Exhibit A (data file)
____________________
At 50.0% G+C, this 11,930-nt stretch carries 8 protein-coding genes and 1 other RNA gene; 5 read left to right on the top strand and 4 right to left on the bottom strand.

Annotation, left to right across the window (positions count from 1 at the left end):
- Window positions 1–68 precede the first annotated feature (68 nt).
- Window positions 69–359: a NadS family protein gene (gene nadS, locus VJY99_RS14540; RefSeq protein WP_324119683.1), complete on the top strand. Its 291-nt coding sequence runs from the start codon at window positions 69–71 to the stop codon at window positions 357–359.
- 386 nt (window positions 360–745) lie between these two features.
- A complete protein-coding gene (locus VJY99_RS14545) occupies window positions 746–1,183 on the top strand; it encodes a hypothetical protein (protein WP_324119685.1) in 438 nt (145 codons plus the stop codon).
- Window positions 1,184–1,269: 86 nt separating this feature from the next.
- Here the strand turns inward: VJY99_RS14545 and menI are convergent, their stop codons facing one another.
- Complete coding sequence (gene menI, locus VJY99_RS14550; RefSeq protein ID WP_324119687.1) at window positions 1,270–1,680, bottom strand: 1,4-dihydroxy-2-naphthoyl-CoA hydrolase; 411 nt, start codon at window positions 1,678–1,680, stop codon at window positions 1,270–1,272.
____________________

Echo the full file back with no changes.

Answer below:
At 50.0% G+C, this 11,930-nt stretch carries 8 protein-coding genes and 1 other RNA gene; 5 read left to right on the top strand and 4 right to left on the bottom strand.

Annotation, left to right across the window (positions count from 1 at the left end):
- Window positions 1–68 precede the first annotated feature (68 nt).
- Window positions 69–359: a NadS family protein gene (gene nadS, locus VJY99_RS14540; RefSeq protein WP_324119683.1), complete on the top strand. Its 291-nt coding sequence runs from the start codon at window positions 69–71 to the stop codon at window positions 357–359.
- 386 nt (window positions 360–745) lie between these two features.
- A complete protein-coding gene (locus VJY99_RS14545) occupies window positions 746–1,183 on the top strand; it encodes a hypothetical protein (protein WP_324119685.1) in 438 nt (145 codons plus the stop codon).
- Window positions 1,184–1,269: 86 nt separating this feature from the next.
- Here the strand turns inward: VJY99_RS14545 and menI are convergent, their stop codons facing one another.
- Complete coding sequence (gene menI, locus VJY99_RS14550; RefSeq protein ID WP_324119687.1) at window positions 1,270–1,680, bottom strand: 1,4-dihydroxy-2-naphthoyl-CoA hydrolase; 411 nt, start codon at window positions 1,678–1,680, stop codon at window positions 1,270–1,272.